- Krispy Kreme coming to Cape Girardeau (12/14/17)2
- Light and music show: Jackson family goes high-tech with Christmas display (12/11/17)
- Two Cape County residents, including former Jackson police officer, face burglary charges in Colorado (12/12/17)
- Cape schools to get two new principals, assistant superintendent (12/13/17)1
- Kelso resident brings home $60K in lottery winnings (12/14/17)
- Pedestrian struck on Broadway (12/11/17)4
- Insurance building's renovation part of Coalter family's commitment to region (12/15/17)3
- Three-vehicle wreck ends up with parked car crashing through business wall (12/16/17)3
- Wind brings down Wendy's sign in Cape Girardeau (12/11/17)2
It's time to stop playing budget games
For most of us, the new year starts on a cold Jan. 1. But for Missouri government, the new year starts on a hot and steamy July 1 -- which is less than a week away.
The temperatures are even hotter in Jefferson City, where political posturing by legislators, meeting in special session, and Gov. Bob Holden has created more friction that just about anyone can remember.
The maneuvering isn't just about a state budget. The amount of spending sought by the governor and the amount approved by the legislature are so close that it's sometimes difficult to understand what the fuss is about (see state Sen. Peter Kinder's statistical analysis below).
It's more of a contest of ideology. More than that, it's an attempt to make Missourians who are likely to vote in next year's gubernatorial and legislative elections sit up and take notice.
As a result, we have a Republican-controlled legislature attempting to restrain state spending without any major tax increases. And we have a Democratic governor who wants to stake his political future on more funding for education.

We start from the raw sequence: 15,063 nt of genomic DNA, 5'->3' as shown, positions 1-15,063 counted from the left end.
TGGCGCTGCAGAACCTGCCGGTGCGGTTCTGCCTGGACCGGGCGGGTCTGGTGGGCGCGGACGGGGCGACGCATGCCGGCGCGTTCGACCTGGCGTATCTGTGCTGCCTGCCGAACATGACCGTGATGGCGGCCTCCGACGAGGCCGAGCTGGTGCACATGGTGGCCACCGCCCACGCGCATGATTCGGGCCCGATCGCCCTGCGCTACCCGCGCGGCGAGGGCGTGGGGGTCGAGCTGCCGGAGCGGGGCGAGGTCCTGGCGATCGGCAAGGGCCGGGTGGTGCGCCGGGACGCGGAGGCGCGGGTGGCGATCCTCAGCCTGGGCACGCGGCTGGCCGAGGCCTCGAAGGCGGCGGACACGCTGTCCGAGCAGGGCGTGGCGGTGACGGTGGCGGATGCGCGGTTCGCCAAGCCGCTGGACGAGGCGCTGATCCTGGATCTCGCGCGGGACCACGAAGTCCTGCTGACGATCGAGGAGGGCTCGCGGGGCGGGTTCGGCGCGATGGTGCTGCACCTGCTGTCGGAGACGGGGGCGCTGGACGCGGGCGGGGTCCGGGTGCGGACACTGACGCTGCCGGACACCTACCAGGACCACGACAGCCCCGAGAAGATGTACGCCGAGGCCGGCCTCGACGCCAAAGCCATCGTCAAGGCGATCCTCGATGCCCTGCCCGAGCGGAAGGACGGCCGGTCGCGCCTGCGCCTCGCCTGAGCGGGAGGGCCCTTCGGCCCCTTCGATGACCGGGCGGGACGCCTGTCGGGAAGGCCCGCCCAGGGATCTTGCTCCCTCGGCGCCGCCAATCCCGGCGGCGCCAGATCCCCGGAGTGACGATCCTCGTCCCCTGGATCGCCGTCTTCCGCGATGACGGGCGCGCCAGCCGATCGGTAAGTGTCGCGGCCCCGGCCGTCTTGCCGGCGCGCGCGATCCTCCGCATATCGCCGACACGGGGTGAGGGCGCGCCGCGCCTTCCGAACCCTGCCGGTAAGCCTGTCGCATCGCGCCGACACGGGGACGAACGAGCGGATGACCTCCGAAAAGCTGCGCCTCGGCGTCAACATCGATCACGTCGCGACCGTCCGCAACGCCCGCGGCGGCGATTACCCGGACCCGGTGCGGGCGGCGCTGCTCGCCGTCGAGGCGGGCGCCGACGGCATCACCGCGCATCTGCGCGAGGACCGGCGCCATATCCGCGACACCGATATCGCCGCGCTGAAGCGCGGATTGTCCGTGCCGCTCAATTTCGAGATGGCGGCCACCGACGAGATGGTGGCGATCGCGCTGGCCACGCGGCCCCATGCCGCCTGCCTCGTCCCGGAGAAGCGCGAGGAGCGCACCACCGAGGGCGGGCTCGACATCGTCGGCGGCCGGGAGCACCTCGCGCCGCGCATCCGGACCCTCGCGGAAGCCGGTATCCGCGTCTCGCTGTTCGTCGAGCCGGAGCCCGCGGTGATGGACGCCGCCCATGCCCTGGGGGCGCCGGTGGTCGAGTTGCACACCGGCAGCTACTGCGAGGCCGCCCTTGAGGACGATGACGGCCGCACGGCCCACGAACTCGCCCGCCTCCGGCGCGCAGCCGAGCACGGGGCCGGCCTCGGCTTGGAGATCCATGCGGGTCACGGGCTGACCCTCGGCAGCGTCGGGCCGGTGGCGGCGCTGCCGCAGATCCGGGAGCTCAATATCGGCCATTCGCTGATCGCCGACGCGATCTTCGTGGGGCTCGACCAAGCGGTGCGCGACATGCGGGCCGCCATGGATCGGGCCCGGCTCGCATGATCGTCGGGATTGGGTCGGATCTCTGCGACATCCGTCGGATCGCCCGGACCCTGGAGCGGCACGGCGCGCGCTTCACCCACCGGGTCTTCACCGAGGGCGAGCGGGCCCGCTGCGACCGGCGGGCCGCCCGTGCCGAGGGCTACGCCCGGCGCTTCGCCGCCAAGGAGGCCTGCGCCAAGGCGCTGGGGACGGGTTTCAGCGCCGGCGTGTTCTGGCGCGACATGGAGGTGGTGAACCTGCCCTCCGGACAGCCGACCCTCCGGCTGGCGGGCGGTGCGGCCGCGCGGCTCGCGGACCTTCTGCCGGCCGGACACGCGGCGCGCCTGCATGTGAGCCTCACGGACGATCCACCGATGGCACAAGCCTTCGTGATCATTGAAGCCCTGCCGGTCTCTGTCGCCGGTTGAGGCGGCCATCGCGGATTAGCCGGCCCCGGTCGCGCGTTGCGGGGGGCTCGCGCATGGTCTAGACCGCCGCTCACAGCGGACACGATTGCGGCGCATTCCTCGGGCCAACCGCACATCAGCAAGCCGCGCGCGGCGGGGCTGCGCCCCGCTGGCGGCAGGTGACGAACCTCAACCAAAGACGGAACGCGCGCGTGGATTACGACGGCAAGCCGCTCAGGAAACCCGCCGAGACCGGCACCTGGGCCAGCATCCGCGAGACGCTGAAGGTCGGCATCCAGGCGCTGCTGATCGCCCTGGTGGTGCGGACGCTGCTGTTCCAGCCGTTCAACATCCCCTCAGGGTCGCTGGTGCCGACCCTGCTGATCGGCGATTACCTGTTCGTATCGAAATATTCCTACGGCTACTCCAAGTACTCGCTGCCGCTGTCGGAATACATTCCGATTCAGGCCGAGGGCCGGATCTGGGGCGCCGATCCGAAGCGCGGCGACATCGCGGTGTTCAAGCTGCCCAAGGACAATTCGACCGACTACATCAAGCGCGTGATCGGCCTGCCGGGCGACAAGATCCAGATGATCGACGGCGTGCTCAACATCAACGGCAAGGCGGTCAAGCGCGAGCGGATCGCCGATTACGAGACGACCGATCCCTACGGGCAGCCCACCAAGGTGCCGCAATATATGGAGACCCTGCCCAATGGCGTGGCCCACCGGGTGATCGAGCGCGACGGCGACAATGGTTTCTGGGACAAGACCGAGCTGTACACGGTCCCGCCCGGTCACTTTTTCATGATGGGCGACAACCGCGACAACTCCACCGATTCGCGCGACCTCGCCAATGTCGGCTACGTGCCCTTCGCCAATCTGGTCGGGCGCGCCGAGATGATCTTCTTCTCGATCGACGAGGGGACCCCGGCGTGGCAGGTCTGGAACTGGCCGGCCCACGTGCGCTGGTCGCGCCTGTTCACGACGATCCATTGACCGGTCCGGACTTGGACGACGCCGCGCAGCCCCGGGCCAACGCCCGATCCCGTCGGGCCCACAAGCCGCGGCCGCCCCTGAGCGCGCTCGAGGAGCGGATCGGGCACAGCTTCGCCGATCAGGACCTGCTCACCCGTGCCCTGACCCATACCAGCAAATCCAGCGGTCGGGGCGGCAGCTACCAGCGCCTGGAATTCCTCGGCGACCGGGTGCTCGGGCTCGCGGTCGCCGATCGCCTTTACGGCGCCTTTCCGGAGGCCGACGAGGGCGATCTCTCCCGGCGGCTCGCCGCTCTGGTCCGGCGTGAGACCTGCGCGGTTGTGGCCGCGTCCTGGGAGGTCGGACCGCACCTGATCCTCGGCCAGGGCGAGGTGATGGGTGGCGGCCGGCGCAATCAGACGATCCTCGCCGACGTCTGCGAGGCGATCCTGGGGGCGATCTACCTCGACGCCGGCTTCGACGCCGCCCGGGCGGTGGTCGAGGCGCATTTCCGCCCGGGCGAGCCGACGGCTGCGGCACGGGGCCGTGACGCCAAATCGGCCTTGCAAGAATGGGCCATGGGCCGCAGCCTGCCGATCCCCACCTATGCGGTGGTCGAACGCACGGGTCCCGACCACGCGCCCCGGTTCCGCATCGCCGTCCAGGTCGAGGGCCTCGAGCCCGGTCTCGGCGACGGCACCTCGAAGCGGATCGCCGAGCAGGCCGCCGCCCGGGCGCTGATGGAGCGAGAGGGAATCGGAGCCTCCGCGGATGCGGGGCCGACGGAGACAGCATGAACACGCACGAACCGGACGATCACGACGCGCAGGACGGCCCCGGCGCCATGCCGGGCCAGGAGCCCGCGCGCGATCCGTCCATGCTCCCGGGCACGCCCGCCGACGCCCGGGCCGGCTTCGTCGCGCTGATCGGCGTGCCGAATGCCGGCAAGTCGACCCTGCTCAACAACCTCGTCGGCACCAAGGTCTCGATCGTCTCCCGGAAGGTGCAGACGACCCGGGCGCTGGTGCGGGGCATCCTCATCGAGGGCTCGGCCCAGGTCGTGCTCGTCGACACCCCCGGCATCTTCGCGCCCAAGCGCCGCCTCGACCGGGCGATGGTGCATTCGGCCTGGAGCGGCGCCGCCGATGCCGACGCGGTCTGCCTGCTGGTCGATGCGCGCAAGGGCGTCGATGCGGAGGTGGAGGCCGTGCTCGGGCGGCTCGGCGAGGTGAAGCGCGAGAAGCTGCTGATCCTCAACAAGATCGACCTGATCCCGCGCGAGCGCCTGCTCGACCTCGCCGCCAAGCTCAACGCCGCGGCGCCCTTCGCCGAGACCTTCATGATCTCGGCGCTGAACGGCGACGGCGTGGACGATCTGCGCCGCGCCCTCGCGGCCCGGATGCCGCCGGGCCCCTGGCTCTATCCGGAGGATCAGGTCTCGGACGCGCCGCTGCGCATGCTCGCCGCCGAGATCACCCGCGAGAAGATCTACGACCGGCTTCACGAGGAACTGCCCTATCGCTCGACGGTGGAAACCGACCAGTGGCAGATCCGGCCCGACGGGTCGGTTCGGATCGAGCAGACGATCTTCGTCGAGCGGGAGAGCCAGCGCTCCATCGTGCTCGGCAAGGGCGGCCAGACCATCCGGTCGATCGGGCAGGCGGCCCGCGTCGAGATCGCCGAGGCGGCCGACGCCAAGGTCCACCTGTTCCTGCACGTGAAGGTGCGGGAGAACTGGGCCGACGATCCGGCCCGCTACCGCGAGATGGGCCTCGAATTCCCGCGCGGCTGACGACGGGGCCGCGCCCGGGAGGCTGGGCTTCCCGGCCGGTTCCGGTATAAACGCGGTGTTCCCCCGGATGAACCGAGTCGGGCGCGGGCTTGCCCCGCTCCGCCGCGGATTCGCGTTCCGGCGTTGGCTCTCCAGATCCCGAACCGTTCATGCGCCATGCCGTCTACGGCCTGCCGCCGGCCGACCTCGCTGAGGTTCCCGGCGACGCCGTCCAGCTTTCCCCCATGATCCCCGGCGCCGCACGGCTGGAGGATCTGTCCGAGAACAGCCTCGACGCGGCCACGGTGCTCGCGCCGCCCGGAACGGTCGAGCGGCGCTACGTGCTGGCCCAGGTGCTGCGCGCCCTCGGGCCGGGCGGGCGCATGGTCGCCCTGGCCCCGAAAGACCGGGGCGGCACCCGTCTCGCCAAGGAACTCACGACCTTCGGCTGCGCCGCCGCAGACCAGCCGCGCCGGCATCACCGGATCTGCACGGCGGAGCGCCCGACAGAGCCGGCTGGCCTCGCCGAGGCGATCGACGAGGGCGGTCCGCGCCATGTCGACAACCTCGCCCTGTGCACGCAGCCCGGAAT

The risk Holden is taking is that the legislature will cave in rather than have a new fiscal year start without passing the spending bills Holden wants to increase funding for elementary, secondary and higher education. That's never happened in Missouri's history. To accomplish that goal, the legislature would have to increase taxes or ask voters whether they want to pay more taxes.
Legislators have already shown the governor where they stand in the special session. They sent Holden new bills to replace the ones he had vetoed after the regular session. The governor accepted the new spending plans for health, mental health and social services. But he again vetoed the bills for education, even though those bills added more than $80 million.
Now the governor has changed the scope of the special session. No longer is he asking for bigger appropriations for education in the next fiscal year. Now he wants legislators to adopt temporary funding for education through September.
This doesn't fix the problem. Holden is calculating that the legislators will be ready to go along with his demands for more funding for education by the time schools across the state are back in session -- schools Holden hopes will be screaming bloody murder about their lack of funding and whipping the state's residents into a frenzy of support for higher taxes and more spending.
There are so many constitutional issues being raised by this ruckus that it's impossible to say what's doable and what isn't. But here's the big question: Will Missourians really care that much about all the wrangling in Jefferson City? After all, isn't that what politicians do? And aren't voters always saying how tired they are of the squabbling and name-calling? And isn't all of this at the heart of why voters have become so apathetic and rarely bother to go to the polls anymore, even when the issue is something really important?
The issue at this critical point is the same as it was when Holden made his budget requests in January. He wants to raise taxes to spend more. Republican legislators (and a good many Democrats as well) want to spend less and hold the lines on taxes. Missourians aren't likely to give Holden's position the support he needs to prevail.
It's time to sign off on the budget, Gov. Holden. It's too late for more political games.